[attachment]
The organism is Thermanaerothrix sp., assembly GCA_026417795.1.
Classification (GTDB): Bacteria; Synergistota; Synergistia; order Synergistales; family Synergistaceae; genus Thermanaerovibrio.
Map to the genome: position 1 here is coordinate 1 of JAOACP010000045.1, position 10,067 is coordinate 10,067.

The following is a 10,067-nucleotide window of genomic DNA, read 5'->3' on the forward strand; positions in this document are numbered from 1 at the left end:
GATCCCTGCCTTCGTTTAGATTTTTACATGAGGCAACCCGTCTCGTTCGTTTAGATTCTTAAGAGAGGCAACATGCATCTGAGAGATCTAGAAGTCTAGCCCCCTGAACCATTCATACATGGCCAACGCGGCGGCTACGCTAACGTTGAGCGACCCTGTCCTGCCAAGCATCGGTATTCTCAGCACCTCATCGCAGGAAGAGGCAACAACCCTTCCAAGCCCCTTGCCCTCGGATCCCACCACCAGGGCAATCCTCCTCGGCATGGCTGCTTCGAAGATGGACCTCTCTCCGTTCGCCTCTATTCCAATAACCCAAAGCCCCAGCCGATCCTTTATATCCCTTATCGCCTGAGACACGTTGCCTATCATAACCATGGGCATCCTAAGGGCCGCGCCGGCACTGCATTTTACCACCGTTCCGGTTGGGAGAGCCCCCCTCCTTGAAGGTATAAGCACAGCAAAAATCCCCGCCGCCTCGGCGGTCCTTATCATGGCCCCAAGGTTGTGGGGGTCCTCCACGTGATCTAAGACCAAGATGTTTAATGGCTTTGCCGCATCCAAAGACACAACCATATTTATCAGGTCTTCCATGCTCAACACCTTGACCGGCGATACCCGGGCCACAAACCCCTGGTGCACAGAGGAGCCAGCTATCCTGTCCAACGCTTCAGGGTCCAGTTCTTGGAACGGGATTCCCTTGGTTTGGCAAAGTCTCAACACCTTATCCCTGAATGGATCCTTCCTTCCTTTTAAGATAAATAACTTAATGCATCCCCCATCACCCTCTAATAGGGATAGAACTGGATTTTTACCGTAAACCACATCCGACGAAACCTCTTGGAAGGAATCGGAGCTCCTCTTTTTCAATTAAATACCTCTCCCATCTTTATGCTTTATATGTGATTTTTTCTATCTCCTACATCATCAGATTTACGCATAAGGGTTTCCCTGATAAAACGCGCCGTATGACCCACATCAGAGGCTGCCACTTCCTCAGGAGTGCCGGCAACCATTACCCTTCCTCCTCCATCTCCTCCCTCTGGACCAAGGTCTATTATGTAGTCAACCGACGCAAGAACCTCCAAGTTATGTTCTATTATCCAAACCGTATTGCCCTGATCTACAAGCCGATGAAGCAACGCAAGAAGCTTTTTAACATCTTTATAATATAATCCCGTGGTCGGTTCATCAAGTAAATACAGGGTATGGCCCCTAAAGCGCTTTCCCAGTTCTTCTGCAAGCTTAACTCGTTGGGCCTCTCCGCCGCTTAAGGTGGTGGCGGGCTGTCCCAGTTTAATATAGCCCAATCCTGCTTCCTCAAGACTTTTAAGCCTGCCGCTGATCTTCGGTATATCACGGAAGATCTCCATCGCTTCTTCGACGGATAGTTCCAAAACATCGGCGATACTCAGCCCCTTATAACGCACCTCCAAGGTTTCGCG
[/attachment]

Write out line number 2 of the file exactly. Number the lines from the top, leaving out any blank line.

Classification (GTDB): Bacteria; Synergistota; Synergistia; order Synergistales; family Synergistaceae; genus Thermanaerovibrio.